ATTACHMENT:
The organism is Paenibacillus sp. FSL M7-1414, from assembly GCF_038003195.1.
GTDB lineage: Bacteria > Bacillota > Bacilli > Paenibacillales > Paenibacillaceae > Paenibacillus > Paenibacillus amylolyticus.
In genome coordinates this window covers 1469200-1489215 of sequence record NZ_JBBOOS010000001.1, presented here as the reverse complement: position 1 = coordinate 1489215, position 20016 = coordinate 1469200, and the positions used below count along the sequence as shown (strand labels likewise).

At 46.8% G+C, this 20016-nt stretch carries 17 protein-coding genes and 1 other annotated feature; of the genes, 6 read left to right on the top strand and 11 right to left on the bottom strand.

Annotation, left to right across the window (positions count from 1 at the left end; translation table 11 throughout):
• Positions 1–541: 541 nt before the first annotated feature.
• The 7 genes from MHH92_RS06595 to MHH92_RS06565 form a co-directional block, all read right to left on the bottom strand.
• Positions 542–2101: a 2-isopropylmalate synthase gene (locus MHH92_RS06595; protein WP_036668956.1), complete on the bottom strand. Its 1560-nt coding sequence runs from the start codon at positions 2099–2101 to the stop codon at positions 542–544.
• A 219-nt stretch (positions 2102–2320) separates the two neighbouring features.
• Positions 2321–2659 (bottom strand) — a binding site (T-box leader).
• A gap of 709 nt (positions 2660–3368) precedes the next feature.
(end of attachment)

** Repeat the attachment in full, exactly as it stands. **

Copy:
The organism is Paenibacillus sp. FSL M7-1414, from assembly GCF_038003195.1.
GTDB lineage: Bacteria > Bacillota > Bacilli > Paenibacillales > Paenibacillaceae > Paenibacillus > Paenibacillus amylolyticus.
In genome coordinates this window covers 1469200-1489215 of sequence record NZ_JBBOOS010000001.1, presented here as the reverse complement: position 1 = coordinate 1489215, position 20016 = coordinate 1469200, and the positions used below count along the sequence as shown (strand labels likewise).

At 46.8% G+C, this 20016-nt stretch carries 17 protein-coding genes and 1 other annotated feature; of the genes, 6 read left to right on the top strand and 11 right to left on the bottom strand.

Annotation, left to right across the window (positions count from 1 at the left end; translation table 11 throughout):
• Positions 1–541: 541 nt before the first annotated feature.
• The 7 genes from MHH92_RS06595 to MHH92_RS06565 form a co-directional block, all read right to left on the bottom strand.
• Positions 542–2101: a 2-isopropylmalate synthase gene (locus MHH92_RS06595; protein WP_036668956.1), complete on the bottom strand. Its 1560-nt coding sequence runs from the start codon at positions 2099–2101 to the stop codon at positions 542–544.
• A 219-nt stretch (positions 2102–2320) separates the two neighbouring features.
• Positions 2321–2659 (bottom strand) — a binding site (T-box leader).
• A gap of 709 nt (positions 2660–3368) precedes the next feature.